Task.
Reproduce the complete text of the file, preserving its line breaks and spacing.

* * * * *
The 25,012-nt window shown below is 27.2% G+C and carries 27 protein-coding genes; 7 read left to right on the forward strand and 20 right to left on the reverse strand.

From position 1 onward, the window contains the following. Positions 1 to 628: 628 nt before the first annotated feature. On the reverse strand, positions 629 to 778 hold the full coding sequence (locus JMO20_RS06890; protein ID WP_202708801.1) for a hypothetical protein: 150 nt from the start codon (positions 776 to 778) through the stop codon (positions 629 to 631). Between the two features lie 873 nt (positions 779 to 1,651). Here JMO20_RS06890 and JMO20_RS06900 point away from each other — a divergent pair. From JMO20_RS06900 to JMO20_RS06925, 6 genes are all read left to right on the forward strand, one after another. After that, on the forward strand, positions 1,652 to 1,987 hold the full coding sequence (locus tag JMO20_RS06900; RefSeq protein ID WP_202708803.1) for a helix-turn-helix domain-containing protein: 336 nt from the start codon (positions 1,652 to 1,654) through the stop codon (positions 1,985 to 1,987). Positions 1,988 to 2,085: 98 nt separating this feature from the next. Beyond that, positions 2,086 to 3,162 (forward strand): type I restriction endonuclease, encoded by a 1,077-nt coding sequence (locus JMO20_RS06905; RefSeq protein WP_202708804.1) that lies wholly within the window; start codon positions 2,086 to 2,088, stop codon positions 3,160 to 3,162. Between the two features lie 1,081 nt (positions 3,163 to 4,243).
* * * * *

The 25,012-nt window shown below is 27.2% G+C and carries 27 protein-coding genes; 7 read left to right on the forward strand and 20 right to left on the reverse strand.

From position 1 onward, the window contains the following. Positions 1 to 628: 628 nt before the first annotated feature. On the reverse strand, positions 629 to 778 hold the full coding sequence (locus JMO20_RS06890; protein ID WP_202708801.1) for a hypothetical protein: 150 nt from the start codon (positions 776 to 778) through the stop codon (positions 629 to 631). Between the two features lie 873 nt (positions 779 to 1,651). Here JMO20_RS06890 and JMO20_RS06900 point away from each other — a divergent pair. From JMO20_RS06900 to JMO20_RS06925, 6 genes are all read left to right on the forward strand, one after another. After that, on the forward strand, positions 1,652 to 1,987 hold the full coding sequence (locus tag JMO20_RS06900; RefSeq protein ID WP_202708803.1) for a helix-turn-helix domain-containing protein: 336 nt from the start codon (positions 1,652 to 1,654) through the stop codon (positions 1,985 to 1,987). Positions 1,988 to 2,085: 98 nt separating this feature from the next. Beyond that, positions 2,086 to 3,162 (forward strand): type I restriction endonuclease, encoded by a 1,077-nt coding sequence (locus JMO20_RS06905; RefSeq protein WP_202708804.1) that lies wholly within the window; start codon positions 2,086 to 2,088, stop codon positions 3,160 to 3,162. Between the two features lie 1,081 nt (positions 3,163 to 4,243).